How big will the next flu pandemic be? Some scientists have tried to assess this by re-running the 3 pandemics of the 20th century under contemporary demographic conditions. The conclusion – it can be no other – is that we do not know. We will not know until we understand the transmissibility and virulence of the H5N1 virus (if that is the formula). Vigilance is the key.

The worst scenario in a flu pandemic – of a rapidly-transmitted, very virulent virus – is very bad indeed. Here are some tips on how to survive it, borrowed from New Scientist.10

In the worst scenario, bird flu has the characteristics of a disease that could kill many people and disrupt society. AIDS has had the same effect in some parts of the world, especially Africa, and is the real pandemic of our times. We've just commemorated 25 years of AIDS. It was in 1981 that a new immune deficiency disease was recognized in gay men in the USA.11 Now there are 40 million people infected with HIV worldwide, and most have acquired infection through heterosexual transmission. Three million people died of AIDS in 2005, and about 25 million have died during the course of the epidemic.

The variation in geographical distribution of HIV/AIDS is stark, from 0.1% of adults in eastern Asia to 15% and higher in southern Africa. AIDS has not been controlled for various reasons: it is transmissible by a route that proved hard to avoid, it has a long incubation period of 10 years (so much transmission goes on before there is a general awareness), and it is fatal (unless treated carefully with anti-retroviral drugs).

To conclude, parasitism has been adopted as a "lifestyle" by many different kinds of living and non-living agents. Those lifestyles present some sharp questions about the nature of us as individuals, about the boundaries between self and non-self. Our own genetic diversity is mostly that of the bacteria we live with – for some we are partners, for others we are food and habitat. We exchange heritable genetic material with them and with an assortment of viruses. Remember, too, that parasites are not necessarily other organisms: cooperation and conflict are features of our own DNA.


Taxonomists might ask why there are so many kinds of parasites; public health specialists might ask why, among the huge diversity of parasitic agents, there are so few major causes of death. The good news for public health is that these few causes of death are mostly preventable or curable – as we'll see in the next lecture.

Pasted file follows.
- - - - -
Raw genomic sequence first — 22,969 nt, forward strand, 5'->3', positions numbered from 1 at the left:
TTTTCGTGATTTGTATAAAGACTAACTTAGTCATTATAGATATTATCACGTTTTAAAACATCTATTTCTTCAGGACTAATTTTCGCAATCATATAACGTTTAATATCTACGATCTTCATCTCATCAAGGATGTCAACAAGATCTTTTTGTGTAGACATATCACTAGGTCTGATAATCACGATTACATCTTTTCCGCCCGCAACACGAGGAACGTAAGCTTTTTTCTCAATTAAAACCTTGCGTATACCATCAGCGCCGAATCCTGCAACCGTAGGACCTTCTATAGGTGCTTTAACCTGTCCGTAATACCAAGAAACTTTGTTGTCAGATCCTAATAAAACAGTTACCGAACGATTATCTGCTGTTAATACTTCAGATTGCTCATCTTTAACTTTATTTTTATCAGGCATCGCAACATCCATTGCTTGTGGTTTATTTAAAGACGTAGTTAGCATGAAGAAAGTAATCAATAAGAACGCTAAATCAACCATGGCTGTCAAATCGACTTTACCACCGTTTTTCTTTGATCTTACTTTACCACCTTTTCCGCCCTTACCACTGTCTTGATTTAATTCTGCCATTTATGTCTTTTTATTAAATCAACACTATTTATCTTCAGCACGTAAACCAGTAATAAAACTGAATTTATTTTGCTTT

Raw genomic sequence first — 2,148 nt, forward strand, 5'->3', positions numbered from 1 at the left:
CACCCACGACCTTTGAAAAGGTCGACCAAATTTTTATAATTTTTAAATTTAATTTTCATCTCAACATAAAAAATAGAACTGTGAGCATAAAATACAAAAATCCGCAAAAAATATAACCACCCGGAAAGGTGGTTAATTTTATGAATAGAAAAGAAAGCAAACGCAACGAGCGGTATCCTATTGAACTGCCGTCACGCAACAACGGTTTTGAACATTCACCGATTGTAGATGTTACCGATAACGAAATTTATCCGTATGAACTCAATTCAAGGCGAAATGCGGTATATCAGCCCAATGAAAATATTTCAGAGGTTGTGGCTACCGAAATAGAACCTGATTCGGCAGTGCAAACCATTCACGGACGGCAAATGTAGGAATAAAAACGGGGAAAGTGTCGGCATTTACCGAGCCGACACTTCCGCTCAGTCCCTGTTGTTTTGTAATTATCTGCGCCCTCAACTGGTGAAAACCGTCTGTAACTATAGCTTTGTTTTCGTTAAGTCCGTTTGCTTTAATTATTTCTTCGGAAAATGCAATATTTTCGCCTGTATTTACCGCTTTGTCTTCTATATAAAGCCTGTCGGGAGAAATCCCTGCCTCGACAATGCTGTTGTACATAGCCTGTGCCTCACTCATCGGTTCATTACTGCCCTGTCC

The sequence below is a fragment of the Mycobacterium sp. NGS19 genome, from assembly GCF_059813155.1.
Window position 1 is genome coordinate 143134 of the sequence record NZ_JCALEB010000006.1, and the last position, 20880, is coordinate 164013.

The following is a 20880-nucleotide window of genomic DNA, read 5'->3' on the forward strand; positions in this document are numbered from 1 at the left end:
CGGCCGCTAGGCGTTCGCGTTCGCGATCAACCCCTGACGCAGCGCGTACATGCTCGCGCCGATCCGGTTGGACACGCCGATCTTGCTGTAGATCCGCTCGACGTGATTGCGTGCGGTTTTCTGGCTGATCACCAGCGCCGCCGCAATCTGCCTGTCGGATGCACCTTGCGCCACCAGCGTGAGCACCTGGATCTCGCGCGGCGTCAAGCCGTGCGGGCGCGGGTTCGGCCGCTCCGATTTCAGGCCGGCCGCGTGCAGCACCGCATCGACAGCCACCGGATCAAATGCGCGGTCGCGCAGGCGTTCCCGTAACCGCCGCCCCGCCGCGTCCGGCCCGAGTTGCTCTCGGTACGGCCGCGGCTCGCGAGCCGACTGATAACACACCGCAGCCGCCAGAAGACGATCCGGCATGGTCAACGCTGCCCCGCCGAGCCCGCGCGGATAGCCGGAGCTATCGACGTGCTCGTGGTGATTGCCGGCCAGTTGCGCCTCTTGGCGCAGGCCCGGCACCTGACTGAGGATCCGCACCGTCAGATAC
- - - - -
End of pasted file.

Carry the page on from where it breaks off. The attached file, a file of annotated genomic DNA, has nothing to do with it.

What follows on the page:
We can't predict exactly which infections will cause the pandemics of the future.12 However, the best candidates are lethal viruses that are rapidly transmitted compared with our reaction times – like avian influenza (weeks) or HIV/AIDS (years). While the future is very hard to describe, the past is very easy. Only one pathogen of humans has ever been eradicated (smallpox); if we were ever to return to the kinds of lives we lived in the 17th and 18th centuries, with life expectancies of 30-40 years, you can bet that we would be dying from the same set of infectious diseases.

Selected references

1. Bloom BR. On the particularity of pathogens. Nature 2000;406:760-761.
2. Merrell DS, Butler SM, Qadri F, et al. Host-induced epidemic spread of the cholera bacterium. Nature 2002;417:642-645.
3. Taylor LH, Latham SM, Woolhouse MEJ. Risk factors for human disease emergence. Philosophical Transactions of the Royal Society B2001;356:983-989.
4. Anderson RM, May, R.M. Infectious Diseases of Humans: Dynamics and Control. Oxford: Oxford University Press, 1991.
5. Strebel PM, Cochi SL. Waving goodbye to measles. Nature2001;414:695-696.
6. Dye C. Global epidemiology of tuberculosis. Lancet 2006;367:938-940.
7. Keeling MJ, Gilligan CA. Metapopulation dynamics of bubonic plague.Nature 2000;407:903-906.
8. Cohen ML. Changing patterns of infectious disease. Nature2000;406:762-767.
9. Hufnagel L, Brockmann D, Geisel T. Forecast and control of epidemics in a globalized world. Proceedings of the National Academy of Sciences USA 2004;101:15124-15129.
10. MacKenzie D. The bird flu threat. New Scientist 2006;January 7.
11. UNAIDS. Report on the global AIDS epidemic ( Geneva: UNAIDS, 2006.
12. Foresight. Infectious Diseases: Preparing for the Future ( London: Office of Science and Innovation 2006.


© Professor Christopher Dye, Gresham College, 19 October 2006


This event was on Thu, 19 Oct 2006

Christopher Dye

Professor Christopher Dye

Professor of Physic

Professor Dye was the Gresham Professor of Physic between 2005 and 2009. He is based at the World Health Organization, where he evaluates epidemiological and...